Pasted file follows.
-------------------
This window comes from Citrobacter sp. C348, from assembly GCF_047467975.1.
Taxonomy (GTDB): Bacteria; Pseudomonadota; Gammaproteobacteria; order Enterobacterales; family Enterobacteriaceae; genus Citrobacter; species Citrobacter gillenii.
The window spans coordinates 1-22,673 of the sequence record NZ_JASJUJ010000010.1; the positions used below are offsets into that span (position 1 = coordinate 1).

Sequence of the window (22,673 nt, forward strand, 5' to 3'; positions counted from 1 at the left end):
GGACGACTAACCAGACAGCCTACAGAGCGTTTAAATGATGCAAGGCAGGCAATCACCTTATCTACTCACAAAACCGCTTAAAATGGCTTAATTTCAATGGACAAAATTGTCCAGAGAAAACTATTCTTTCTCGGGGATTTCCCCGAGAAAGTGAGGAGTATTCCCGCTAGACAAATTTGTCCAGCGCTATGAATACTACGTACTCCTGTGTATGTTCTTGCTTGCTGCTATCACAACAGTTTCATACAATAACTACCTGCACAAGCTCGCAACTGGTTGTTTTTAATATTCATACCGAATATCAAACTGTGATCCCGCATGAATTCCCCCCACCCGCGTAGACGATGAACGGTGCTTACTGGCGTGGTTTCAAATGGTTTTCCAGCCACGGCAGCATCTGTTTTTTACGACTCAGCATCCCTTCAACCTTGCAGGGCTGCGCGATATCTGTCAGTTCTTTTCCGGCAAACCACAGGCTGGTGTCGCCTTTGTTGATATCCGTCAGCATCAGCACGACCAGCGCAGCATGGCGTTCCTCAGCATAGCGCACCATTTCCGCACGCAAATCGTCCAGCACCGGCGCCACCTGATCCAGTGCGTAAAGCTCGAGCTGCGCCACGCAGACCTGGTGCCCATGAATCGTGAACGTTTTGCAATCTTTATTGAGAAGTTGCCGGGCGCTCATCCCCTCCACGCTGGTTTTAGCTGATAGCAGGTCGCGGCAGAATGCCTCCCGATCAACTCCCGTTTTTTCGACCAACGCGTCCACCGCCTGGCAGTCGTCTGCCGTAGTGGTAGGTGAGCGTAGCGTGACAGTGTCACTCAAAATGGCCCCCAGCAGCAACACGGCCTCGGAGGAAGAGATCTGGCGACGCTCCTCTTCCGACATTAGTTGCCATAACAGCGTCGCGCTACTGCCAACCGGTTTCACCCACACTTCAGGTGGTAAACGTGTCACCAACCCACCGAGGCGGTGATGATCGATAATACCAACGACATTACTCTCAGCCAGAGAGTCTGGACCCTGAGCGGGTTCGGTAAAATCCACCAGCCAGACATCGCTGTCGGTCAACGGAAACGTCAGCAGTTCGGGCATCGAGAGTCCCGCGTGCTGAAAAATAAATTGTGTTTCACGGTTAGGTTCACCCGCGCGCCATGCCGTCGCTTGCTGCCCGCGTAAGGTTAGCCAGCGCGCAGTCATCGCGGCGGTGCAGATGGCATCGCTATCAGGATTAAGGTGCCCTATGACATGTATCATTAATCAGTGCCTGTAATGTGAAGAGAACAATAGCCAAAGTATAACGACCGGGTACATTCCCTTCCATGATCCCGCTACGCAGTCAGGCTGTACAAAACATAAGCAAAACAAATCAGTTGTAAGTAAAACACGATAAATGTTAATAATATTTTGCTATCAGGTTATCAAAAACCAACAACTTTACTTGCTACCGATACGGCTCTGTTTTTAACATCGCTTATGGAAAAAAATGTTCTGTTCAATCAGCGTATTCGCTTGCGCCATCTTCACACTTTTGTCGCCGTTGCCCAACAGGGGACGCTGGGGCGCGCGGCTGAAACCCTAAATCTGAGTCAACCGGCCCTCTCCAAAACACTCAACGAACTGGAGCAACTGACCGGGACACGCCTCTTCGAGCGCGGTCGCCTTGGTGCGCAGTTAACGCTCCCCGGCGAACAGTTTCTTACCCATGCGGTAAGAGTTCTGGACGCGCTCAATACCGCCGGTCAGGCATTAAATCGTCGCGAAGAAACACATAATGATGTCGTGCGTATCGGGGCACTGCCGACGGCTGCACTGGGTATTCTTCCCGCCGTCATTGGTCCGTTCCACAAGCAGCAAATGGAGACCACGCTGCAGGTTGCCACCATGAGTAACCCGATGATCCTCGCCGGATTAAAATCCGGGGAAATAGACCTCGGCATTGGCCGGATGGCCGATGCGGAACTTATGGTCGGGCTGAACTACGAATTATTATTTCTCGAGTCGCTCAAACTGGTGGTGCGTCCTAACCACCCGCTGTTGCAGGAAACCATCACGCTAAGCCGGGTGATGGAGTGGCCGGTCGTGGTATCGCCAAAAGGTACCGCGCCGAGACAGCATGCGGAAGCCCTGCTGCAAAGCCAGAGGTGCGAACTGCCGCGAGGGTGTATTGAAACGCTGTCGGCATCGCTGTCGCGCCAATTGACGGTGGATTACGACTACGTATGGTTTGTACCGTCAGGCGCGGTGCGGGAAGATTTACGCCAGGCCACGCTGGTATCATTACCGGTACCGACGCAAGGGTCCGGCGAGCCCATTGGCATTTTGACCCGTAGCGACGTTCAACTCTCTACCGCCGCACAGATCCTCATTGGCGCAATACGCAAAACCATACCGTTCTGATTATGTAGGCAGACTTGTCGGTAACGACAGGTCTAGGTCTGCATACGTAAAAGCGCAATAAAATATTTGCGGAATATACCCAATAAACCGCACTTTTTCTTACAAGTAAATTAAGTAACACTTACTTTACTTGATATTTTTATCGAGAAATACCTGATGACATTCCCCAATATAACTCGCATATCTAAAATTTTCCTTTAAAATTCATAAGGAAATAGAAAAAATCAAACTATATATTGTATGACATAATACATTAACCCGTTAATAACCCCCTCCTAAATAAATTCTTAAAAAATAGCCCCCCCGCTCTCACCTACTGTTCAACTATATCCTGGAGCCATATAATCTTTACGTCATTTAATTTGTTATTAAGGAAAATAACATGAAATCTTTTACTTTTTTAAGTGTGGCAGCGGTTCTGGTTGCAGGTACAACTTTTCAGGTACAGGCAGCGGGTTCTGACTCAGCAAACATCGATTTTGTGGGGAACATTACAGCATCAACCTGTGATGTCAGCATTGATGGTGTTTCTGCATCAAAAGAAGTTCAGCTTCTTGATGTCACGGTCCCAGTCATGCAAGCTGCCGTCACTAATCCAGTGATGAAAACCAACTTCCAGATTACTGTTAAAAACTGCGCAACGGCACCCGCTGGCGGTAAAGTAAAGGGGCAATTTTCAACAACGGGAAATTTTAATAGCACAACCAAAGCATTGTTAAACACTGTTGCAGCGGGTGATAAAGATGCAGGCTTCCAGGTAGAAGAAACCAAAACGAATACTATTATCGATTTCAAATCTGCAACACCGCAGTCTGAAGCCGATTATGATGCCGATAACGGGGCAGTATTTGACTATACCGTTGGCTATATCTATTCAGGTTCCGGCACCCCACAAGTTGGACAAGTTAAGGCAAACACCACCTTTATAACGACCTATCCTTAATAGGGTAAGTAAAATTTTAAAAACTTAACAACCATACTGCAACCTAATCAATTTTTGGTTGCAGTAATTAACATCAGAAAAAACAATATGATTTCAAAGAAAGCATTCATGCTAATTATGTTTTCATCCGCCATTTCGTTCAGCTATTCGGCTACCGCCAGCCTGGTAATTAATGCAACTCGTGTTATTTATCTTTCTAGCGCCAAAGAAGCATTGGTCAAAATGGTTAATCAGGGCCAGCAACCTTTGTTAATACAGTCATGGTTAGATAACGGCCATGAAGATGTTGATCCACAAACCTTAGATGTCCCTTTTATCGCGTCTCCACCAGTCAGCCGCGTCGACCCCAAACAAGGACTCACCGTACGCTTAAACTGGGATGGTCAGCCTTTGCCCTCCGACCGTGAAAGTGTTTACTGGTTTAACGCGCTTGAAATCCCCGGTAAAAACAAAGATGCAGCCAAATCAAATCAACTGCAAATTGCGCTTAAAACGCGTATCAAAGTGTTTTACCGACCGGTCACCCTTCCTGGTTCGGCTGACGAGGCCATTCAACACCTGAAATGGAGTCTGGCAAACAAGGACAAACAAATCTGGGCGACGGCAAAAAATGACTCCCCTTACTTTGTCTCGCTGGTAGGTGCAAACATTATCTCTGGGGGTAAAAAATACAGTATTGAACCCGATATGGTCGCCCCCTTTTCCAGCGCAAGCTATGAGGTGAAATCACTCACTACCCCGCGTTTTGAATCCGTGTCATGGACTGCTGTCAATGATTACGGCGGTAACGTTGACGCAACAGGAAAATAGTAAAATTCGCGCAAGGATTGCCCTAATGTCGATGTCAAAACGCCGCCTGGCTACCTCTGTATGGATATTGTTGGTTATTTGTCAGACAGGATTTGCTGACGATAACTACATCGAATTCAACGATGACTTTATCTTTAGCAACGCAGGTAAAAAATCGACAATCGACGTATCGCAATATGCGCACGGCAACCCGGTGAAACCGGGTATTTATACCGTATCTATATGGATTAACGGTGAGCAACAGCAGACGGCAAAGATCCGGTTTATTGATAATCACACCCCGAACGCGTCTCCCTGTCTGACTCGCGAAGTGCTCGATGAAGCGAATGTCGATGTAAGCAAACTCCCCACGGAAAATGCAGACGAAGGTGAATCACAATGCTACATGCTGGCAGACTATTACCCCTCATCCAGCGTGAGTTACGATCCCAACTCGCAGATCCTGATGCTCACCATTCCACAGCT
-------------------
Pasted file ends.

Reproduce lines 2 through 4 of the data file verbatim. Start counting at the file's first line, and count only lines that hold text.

Taxonomy (GTDB): Bacteria; Pseudomonadota; Gammaproteobacteria; order Enterobacterales; family Enterobacteriaceae; genus Citrobacter; species Citrobacter gillenii.
The window spans coordinates 1-22,673 of the sequence record NZ_JASJUJ010000010.1; the positions used below are offsets into that span (position 1 = coordinate 1).

Sequence of the window (22,673 nt, forward strand, 5' to 3'; positions counted from 1 at the left end):